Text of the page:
Title page of Old Man's War by John Scalzi.  Autographed and snscribed with "Tegan, thanks for the brownies!  You rock!"In general I enjoy Scalzi's work.  Fun, light reads, and he's proven to be a pretty good person as well.  This is the second Scalzi read I've done, the first being Lock-In (which I've still failed to post an actual review of).  I've also met Scalzi several times, the last time being several months ago where, as the inscription on my copy of Old Man's War indicates, I brought brownies to the author event.  In case you were wondering, it was a giant star brownie.  Sadly, I was trying a new recipe for making them from scratch, and it was not my best baking result.  (Sorry, John).

I ended up sitting down and reading the book in three days.  It would have been fewer, but I read another book in the middle of that.  As I indicated, it's not a heavy read.  Almost all aspects of the book is kept relatively light, and you know what, that's exactly what I wanted.

Discussion Fodder:

  • In what ways does Old Man's War compare or contrast to similar military SF (Starship Troopers, The Forever War, others)?
  • What do you think of the logic behind CDF recruitment, and the choice of the recruits?
  • Let's talk about colonialism!  The CDF espouses a pretty strong expansionist policy, one that relies heavily on use of military force against alien races.  How do their arguments stand or fall in the face of more technology advanced aliens?
  • The Ghost Brigades are made up of recruits who die before they receive their new bodies.  How does this change their personal development?  What are all the ethical complications of their existence?
  • What makes something military SF?

It gets really frustrating how hard it is, even when I can request from any library IN MY STATE to find books I want to check out on audio (vs books I'll settle for just to have something to listen to).  What makes it worse is I know I can at least get books from the middle of a new series I'm curious as audio through my library system's OverDrive... but I'm trying to START the series.


*grumble grumble*

Silmarillion Blues : Ainulindalë
The Silmarillion - J.R.R. Tolkien, Ted Nasmith,  Christopher Tolkien

In the beginning was the Song, and the Song was with Ilúvatar, and the Song was Illúvatar.

Please forgive me the paraphrasing, and regardless of my atheist status, no disrespect is intended.

waves on an empty sea, mountain rising in the distance

The thing is, I cannot read Ainulindalë without thinking of the Bible.  This is going to sound super weird, but I used to read the Bible in church because I was bored out of my mind during the sermon.  Plus one of my college English classes did some readings so I have an Oxford Study Bible living on my shelves with all my folklore, religion, and mythology texts.  I find study of religion, myths, and folklore fascinating, and I don't separate out popular modern religion from those of days past.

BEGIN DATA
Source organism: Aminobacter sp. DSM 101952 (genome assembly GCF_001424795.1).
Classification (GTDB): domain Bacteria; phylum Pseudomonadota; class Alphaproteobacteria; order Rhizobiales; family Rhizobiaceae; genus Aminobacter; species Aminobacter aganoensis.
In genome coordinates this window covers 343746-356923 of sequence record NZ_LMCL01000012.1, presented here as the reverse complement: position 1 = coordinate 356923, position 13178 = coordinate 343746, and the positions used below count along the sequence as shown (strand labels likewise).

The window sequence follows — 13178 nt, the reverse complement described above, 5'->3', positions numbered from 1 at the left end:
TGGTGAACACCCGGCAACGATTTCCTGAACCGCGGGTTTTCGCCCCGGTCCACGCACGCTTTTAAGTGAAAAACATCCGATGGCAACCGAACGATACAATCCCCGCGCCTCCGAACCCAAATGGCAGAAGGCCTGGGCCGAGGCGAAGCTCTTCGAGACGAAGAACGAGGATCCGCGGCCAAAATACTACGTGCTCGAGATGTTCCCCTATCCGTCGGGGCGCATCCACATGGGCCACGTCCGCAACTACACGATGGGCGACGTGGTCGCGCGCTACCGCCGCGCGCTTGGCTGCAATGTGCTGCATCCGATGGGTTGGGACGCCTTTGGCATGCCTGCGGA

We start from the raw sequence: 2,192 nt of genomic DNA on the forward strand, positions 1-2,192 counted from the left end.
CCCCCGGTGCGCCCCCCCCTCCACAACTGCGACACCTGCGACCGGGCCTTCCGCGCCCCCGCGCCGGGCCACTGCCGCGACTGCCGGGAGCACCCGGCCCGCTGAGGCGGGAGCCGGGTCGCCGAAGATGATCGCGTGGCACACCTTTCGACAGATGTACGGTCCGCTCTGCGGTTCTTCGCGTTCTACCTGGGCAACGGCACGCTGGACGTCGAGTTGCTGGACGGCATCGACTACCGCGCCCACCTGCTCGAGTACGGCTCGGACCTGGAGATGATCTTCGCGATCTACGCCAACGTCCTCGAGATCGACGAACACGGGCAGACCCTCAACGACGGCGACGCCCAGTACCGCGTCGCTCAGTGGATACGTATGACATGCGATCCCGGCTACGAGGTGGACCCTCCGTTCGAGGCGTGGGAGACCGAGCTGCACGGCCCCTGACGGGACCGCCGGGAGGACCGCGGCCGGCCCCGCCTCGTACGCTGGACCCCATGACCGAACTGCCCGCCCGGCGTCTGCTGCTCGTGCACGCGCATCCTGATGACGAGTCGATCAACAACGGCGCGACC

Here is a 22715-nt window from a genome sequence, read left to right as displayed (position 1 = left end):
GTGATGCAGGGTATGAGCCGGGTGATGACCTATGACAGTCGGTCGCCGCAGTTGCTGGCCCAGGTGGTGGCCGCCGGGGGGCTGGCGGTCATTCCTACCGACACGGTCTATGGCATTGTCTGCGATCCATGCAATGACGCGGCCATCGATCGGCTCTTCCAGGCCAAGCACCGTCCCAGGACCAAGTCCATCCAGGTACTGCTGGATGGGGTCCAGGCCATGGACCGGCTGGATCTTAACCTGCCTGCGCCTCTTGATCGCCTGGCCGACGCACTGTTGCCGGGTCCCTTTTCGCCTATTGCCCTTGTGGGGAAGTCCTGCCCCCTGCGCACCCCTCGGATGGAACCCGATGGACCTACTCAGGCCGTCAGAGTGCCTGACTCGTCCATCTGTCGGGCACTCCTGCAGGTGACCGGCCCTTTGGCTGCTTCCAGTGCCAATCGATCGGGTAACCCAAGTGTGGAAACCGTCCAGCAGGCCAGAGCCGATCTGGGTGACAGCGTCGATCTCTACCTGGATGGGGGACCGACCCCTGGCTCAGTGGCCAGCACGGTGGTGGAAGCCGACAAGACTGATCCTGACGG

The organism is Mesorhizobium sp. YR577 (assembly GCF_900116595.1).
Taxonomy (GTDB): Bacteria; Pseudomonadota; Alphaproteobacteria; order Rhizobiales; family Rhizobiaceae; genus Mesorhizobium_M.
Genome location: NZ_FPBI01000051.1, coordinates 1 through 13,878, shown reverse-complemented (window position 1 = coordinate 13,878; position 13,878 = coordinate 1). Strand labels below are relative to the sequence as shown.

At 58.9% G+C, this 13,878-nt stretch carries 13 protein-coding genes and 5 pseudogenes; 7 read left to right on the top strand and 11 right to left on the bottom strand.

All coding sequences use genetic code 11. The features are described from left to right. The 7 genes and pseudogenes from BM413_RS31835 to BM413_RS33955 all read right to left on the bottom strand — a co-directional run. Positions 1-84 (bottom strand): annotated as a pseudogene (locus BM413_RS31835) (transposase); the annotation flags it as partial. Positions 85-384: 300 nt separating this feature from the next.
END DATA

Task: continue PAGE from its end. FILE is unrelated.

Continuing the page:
Instead, the above paraphrasing is a deliberate invoking of a well known Bible verse to draw attention to mythology parallels within Middle Earth.  And we see many parallels, from the angelic chorus, to the creation of a world for peoples with Free Will, and to the dissension and fall of the greatest of the angels.

The main players are Ilúvatar (the Creator), the Ainur/Valar (angel analogs), and Melkor (the dissident).  Also of note is Melkor's brother, Manwë, who serves as a counter balance of sorts.  That being said, as a counter balance he's not very impressive.  He has almost the entire host of the Valar behind him and barely keeps Melkor in check.  To me the interesting part is Ilúvatar's handling of Melkor, taking his dissonance and making it part of the song.  It doesn't solve the problem, but it shows a balance of sorts.  Even without Melkor there would be strife in the world he created for the Elves and Men, but by having Melkor interfering there becomes greater opportunities for heroism to offset the villainy.

It should be to no one's surprise the role of music in the creation of Middle Earth.  Music is an anchor of all Tolkien's stories and the races within.  So it makes sense that the world itself is literally a musical composition.

One last thing before I wrap this up.  This is probably just me, but this little bit really reads like gender determination as separate from sex characteristics. 

 "But when they desire to clothe themselves the Valar take upon them forms some as of male and some as of female; for that difference of temper they had even from the their beginning, and it is but bodied forth in the choice of each, not made by the choice, even as with us male and female may be shown by the raiment but is not made thereby."

I am certain that Tolkien was not thinking about even the concept of transgenderism or gender determination as distinct from sex.  But I find it interesting when these concept appear in older, non-related, literature.